The Personal vs Professional Online, Alienation, and Staying True to My Roots
I don't hide the fact that I generally suffer from depression and anxiety with an extra dollop of seasonal depression to round it out, but I don't write about it much anymore, either. The more entwined my work life has become with my online identity, and the more entwined my online identity has become with my life in general, the more anxious I am about sharing this side of myself.
The difficulties and consequences of crossing the personal and professional wires is a natural concern that a lot of my contemporaries experience, but I'm not sure how to take it apart and deal with it in terms of the culture I love and try to foster online. I started blogging in 2003, and for a number of years I used the medium primarily to talk through and document my life. I use no amount of hyperbole when I say that it was revolutionary for me. This medium has ferried me through depression, cancer, and a breakdown, among other things, and brought me to my sobriety. In some striking ways, I am a different person than I was 11½ years ago.
This medium, aside from opening up an entire career for me, put me in the habit of writing and engaging more openly with other people. I found a global community of human beings that I was not conscious of before 2003. It's astounding, really, even now, that I get to type this here and you get to read this there, and then we get to connect in ways we never would as visual acquaintances nodding acknowledgement at each other on the street or in a drugstore aisle.
Prior to 2003, though, I was more able to be a different person in different places. When I went to work, I physically took my body to different place where there were certain known expectations and rules for behaviour, and then when I came home, there was a different set of certain known expectations and rules for behaviour. At times, it was a relief to walk away from one and become another. With a somewhat long-lived and known internet presence, though, the dividing line between personae is less solid. Many of my more personal interactions are public online as is much of my professional work, and who I am in one role has become blurred into who I am in another.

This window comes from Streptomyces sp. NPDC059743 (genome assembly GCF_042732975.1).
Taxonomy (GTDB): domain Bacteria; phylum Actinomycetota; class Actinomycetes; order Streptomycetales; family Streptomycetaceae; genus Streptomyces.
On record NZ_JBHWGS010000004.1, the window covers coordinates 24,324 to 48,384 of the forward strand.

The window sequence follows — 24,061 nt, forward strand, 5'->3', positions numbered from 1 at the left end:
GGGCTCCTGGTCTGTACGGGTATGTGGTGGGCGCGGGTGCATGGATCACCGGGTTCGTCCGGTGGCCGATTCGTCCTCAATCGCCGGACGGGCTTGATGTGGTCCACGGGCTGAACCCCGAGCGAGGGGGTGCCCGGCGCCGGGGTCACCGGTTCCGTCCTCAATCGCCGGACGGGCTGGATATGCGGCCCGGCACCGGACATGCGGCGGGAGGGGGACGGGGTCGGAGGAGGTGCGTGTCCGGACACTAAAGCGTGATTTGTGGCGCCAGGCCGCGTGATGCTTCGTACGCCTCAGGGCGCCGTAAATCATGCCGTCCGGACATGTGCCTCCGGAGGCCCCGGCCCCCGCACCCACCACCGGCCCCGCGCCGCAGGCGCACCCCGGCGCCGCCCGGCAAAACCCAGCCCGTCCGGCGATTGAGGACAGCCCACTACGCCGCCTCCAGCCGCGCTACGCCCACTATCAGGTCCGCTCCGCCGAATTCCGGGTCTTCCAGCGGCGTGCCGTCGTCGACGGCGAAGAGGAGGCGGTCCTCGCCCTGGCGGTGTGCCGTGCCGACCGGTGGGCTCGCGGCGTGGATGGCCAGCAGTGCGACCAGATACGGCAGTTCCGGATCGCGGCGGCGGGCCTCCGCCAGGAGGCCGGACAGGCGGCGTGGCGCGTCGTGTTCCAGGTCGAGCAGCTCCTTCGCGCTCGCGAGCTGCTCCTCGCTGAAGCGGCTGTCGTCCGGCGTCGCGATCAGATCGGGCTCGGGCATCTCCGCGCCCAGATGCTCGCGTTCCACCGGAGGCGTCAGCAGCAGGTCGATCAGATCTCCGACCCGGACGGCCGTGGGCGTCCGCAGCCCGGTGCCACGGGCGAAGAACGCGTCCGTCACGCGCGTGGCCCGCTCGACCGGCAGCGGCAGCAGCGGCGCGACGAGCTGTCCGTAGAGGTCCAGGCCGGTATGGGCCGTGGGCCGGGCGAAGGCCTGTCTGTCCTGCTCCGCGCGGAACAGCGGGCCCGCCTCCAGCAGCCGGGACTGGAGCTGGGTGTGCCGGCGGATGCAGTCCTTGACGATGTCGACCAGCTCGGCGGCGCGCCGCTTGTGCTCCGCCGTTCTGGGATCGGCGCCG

The reason that I kept coming back again and again to this medium for well over a decade is the vulnerability the task demands. It's good for me. My depression and anxiety often put me into hermit mode. I stop talking to people, hide at home, and get lost. Reaching out into the void and saying "Here, let's share this together" seems to clean the wounds and set me right, and I know that my sharing has helped others clean their own wounds, too. We walk this thing together.
But now I am blurry. I am both personal and professional, and I worry about saying too much or too little. Too often now, I default to saying nothing at all.
This is not about an identity crisis. I am clear about who I am, who I want to be here, and what I want to accomplish. My concern is with how clear that is to others on either side of the eroded personal/professional dividing wall. In trying to alienate no one, though, maybe I alienate everyone.
So, here I am, and I'm sad. It's December, the nights are long, my emotional and mental health requires me to talk about it, and this is the best therapy I have ever found that both heals me and builds me up. I've decided that I will write about depression and anxiety sometimes, and damn the eroded boundaries. I will use the best tool at my disposal, and I will pioneer my grey areas. I will stay true to my first and greatest online love: personal writing out loud.